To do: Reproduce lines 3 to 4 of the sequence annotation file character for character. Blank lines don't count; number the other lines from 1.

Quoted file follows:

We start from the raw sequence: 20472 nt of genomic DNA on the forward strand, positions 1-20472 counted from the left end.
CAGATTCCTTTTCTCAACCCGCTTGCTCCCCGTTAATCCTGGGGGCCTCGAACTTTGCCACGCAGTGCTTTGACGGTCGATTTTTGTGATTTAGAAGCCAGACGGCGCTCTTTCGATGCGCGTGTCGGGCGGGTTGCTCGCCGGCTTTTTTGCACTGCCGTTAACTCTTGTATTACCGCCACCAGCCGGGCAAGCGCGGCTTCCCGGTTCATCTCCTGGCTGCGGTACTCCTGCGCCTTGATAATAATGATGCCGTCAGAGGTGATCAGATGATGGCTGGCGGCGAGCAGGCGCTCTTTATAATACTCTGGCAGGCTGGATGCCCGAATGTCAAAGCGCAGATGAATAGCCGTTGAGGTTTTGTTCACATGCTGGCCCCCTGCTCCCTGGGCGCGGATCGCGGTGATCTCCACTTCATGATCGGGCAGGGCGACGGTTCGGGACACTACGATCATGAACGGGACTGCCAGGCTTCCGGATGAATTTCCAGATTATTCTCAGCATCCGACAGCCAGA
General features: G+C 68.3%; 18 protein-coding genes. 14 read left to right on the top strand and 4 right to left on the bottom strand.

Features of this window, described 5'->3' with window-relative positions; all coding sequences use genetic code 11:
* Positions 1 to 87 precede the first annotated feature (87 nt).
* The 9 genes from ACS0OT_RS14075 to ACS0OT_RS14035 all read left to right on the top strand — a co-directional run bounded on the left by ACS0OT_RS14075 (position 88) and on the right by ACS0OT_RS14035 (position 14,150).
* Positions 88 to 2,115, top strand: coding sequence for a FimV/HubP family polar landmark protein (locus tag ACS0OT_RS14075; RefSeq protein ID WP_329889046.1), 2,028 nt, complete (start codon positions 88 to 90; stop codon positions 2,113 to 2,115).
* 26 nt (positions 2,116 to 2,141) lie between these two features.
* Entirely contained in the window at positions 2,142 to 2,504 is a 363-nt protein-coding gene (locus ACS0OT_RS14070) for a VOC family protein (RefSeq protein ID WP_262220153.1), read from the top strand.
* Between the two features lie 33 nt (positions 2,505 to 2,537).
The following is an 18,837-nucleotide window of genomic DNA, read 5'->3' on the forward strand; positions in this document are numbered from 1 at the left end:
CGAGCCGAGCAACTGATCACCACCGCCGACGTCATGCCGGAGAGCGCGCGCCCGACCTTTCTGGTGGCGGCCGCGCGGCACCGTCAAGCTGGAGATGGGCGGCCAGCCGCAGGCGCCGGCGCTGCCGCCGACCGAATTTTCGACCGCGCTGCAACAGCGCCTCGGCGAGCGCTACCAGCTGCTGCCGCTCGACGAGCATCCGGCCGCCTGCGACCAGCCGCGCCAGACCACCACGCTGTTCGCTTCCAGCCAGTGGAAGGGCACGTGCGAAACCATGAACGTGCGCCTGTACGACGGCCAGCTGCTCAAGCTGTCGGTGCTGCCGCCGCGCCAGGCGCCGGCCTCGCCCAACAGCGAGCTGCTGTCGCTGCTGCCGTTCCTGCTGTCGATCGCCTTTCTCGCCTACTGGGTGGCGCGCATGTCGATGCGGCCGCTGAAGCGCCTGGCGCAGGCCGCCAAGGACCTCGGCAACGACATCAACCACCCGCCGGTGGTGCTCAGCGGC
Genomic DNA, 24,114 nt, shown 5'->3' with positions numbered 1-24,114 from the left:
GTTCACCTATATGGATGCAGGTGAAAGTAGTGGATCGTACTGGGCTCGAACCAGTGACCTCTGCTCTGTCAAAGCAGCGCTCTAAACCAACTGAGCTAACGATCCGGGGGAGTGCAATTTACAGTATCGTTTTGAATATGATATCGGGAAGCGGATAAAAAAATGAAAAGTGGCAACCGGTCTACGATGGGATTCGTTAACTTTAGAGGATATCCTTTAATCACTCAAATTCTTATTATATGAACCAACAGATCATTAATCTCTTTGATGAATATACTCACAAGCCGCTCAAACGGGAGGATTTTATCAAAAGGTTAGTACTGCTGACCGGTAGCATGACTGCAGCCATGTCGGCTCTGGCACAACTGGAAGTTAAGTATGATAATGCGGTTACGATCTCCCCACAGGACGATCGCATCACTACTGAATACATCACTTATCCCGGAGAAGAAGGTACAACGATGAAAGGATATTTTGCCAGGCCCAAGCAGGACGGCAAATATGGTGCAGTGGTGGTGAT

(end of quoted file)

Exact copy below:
General features: G+C 68.3%; 18 protein-coding genes. 14 read left to right on the top strand and 4 right to left on the bottom strand.

Features of this window, described 5'->3' with window-relative positions; all coding sequences use genetic code 11: